For every day the chinook test fishery operates, two 30-minute sets are made.  The sets are timed to occur just prior to and just after daylight high tide.  The chinook test fishery normally fishes every day from April 1st through August 31st.  During this period, the test boat uses two different nets which fish on alternating days: the “standard” chinook net, which is constructed using eight-inch mesh; and a “multi-panel” net, which consists of panels of six, seven, eight, and nine inch mesh.  The purpose of the multi-panel net is to ensure representative sampling of chinook stocks passing through the lower Fraser River, due to the wide range of body sizes observed in Fraser River chinook stocks.  Use of the multi-panel net began in 1997 - prior to that, the test fishery operated with the eight-inch mesh net only.

 

From September 1st through October 20th, the Albion chinook test fishery fishes every other day, alternating days with the a chum test net (which fishes a 6.75 inch mesh gill net).  Throughout this period, the chinook test fishery uses the eight-inch mesh net exclusively.

 

Since the “Larocque decision” in 2006, which provided legal guidance on the Department’s management of test fisheries, the Albion test fishery has been administered through a Joint Project Agreement (JPA).  Similar administrative agreements will likely be in place for the next few years.

 

Chinook catch in 2009 was 755 for the standard 8-inch mesh net (which fished for 102 days) and 371 for the multi-panel net (which fished for 76 days) for a combined total of 1126 chinook.  Additional catch information from the Albion Test Fishery can be found in Appendix A or at:  http://www.pac.dfo-mpo.gc.ca/fraserriver/commercial.htm.

6.               Enhancement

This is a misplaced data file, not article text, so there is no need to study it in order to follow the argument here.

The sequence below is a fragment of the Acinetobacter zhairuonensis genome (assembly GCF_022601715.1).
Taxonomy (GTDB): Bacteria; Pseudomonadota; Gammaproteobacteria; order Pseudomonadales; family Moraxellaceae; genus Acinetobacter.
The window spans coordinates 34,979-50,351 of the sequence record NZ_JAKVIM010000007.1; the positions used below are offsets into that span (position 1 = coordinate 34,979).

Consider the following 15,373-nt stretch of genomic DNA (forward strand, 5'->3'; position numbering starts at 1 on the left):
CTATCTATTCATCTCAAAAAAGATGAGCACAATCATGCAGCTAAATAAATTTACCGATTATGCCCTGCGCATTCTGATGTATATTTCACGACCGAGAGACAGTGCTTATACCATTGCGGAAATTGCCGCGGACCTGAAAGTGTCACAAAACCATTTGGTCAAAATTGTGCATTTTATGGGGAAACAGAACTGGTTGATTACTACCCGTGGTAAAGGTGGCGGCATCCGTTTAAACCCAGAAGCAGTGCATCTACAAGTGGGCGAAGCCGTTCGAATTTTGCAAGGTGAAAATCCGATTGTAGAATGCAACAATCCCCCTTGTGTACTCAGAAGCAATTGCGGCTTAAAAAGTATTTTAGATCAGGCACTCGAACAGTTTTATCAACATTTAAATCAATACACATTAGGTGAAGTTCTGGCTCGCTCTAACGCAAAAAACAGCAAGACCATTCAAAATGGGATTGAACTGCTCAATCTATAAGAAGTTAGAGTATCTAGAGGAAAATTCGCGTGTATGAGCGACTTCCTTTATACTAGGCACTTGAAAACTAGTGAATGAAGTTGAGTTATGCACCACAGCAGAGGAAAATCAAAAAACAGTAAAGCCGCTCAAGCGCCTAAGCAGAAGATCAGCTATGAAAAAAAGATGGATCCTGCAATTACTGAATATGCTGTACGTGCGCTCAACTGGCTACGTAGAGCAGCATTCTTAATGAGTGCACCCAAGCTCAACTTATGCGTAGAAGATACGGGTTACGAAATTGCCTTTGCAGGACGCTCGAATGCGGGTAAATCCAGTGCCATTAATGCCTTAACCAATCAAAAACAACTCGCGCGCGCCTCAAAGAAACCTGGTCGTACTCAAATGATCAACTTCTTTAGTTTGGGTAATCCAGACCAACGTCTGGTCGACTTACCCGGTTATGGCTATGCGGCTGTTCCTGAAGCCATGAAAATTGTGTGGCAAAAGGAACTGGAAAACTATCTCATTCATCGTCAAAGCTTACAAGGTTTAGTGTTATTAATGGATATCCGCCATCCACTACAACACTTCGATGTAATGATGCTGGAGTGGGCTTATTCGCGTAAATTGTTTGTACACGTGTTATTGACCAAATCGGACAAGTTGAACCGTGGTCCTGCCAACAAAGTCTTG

Egg targets, eggs taken, and fry/smolt release details for all South Coast hatcheries can be found in the South Coast Integrated Fisheries Management Plan for Salmon available online at:

 

http://www-ops2.pac.dfo-mpo.gc.ca/xnet/content/MPLANS/MPlans.htm.

6.1.            Lower Fraser Chinook Enhancement

6.1.1.      Chilliwack River Hatchery

On the Chilliwack River, the spring chinook population is thought to be a mixed population of indigenous and transplanted mid-Fraser stocks.  From 1985 to 1988, mid/upper Fraser River chinook were transplanted from Bowron (Spring-run 52), Slim (Spring-run 52), Finn (Spring-run 52), Chilko (Summer-run 52) and Quesnel (Summer-run 52), stocks.  Between 1981 and 1985, some upper Pitt (Spring run 52) white-fleshed chinook were transplanted into this system to reportedly bolster a weak summer-run.  Harrison chinook were transplanted to the Chilliwack River in the early 1980’s.  This population is sustained predominately through continuing enhancement by the Chilliwack hatchery.  Escapements of the spring and summer-run populations are significantly smaller than those of the fall-run population.

 

6.1.2.      Chehalis Hatchery

The Chehalis River historically had a spring/summer-run red-fleshed chinook population that was enhanced in the late eighties with summer-run red-fleshed populations from Slim Creek and Chilliwack River.  This population arrives on the spawning grounds in late June to July with peak of spawn usually occurring from late August to early September.

 

6.1.3.      Birkenhead Hatchery

The Birkenhead Hatchery on the Birkenhead River was established in 1977.  Historical CWT tag returns indicated approximately 10% contribution of enhanced chinook to the run[10].  The hatchery suffered devastating damage in the flood of the fall of 2003 and is now closed.  This volunteer-run hatchery was operated by the Pemberton Wildlife Association (PWA) and enhanced both chinook and coho.  The impact of the hatchery closure is unknown, although a recent review on the status of Birkenhead chinook suggested that, on average, the hatchery production only replaced the number of fish removed for brood stock each year.  As Birkenhead chinook have a five year life cycle, 2007 was likely the last year in which returns were seen from this hatchery enhancement program.

6.2.            Interior Fraser Chinook Enhancement